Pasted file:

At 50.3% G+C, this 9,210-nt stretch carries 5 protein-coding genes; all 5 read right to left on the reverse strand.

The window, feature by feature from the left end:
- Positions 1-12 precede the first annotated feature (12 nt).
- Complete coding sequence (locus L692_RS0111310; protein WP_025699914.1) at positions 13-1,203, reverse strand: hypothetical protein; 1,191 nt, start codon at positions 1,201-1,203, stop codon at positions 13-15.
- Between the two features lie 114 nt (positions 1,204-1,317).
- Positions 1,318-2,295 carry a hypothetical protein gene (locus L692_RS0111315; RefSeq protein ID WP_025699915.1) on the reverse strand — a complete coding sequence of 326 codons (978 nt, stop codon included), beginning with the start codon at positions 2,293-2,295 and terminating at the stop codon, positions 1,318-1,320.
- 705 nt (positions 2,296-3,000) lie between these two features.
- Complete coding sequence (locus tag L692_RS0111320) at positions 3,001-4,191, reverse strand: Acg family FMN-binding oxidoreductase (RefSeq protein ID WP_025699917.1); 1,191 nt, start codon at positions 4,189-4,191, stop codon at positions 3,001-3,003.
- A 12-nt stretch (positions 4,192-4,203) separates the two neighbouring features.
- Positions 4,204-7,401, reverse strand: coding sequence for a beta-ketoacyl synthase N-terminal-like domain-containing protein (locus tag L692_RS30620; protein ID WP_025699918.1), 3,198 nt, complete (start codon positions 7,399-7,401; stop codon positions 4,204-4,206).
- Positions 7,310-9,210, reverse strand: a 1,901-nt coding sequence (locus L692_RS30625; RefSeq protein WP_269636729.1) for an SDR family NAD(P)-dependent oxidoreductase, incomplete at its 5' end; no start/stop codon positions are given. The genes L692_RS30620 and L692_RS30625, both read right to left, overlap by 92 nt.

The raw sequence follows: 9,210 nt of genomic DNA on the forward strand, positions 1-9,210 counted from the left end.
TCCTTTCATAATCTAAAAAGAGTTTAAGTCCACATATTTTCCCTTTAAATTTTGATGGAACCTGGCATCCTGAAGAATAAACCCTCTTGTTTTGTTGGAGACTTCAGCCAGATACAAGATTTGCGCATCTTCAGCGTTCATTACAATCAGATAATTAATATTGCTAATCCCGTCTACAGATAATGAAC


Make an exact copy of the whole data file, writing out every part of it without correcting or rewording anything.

At 50.3% G+C, this 9,210-nt stretch carries 5 protein-coding genes; all 5 read right to left on the reverse strand.

The window, feature by feature from the left end:
- Positions 1-12 precede the first annotated feature (12 nt).
- Complete coding sequence (locus L692_RS0111310; protein WP_025699914.1) at positions 13-1,203, reverse strand: hypothetical protein; 1,191 nt, start codon at positions 1,201-1,203, stop codon at positions 13-15.
- Between the two features lie 114 nt (positions 1,204-1,317).
- Positions 1,318-2,295 carry a hypothetical protein gene (locus L692_RS0111315; RefSeq protein ID WP_025699915.1) on the reverse strand — a complete coding sequence of 326 codons (978 nt, stop codon included), beginning with the start codon at positions 2,293-2,295 and terminating at the stop codon, positions 1,318-1,320.
- 705 nt (positions 2,296-3,000) lie between these two features.
- Complete coding sequence (locus tag L692_RS0111320) at positions 3,001-4,191, reverse strand: Acg family FMN-binding oxidoreductase (RefSeq protein ID WP_025699917.1); 1,191 nt, start codon at positions 4,189-4,191, stop codon at positions 3,001-3,003.
- A 12-nt stretch (positions 4,192-4,203) separates the two neighbouring features.
- Positions 4,204-7,401, reverse strand: coding sequence for a beta-ketoacyl synthase N-terminal-like domain-containing protein (locus tag L692_RS30620; protein ID WP_025699918.1), 3,198 nt, complete (start codon positions 7,399-7,401; stop codon positions 4,204-4,206).
- Positions 7,310-9,210, reverse strand: a 1,901-nt coding sequence (locus L692_RS30625; RefSeq protein WP_269636729.1) for an SDR family NAD(P)-dependent oxidoreductase, incomplete at its 5' end; no start/stop codon positions are given. The genes L692_RS30620 and L692_RS30625, both read right to left, overlap by 92 nt.

The raw sequence follows: 9,210 nt of genomic DNA on the forward strand, positions 1-9,210 counted from the left end.
TCCTTTCATAATCTAAAAAGAGTTTAAGTCCACATATTTTCCCTTTAAATTTTGATGGAACCTGGCATCCTGAAGAATAAACCCTCTTGTTTTGTTGGAGACTTCAGCCAGATACAAGATTTGCGCATCTTCAGCGTTCATTACAATCAGATAATTAATATTGCTAATCCCGTCTACAGATAATGAAC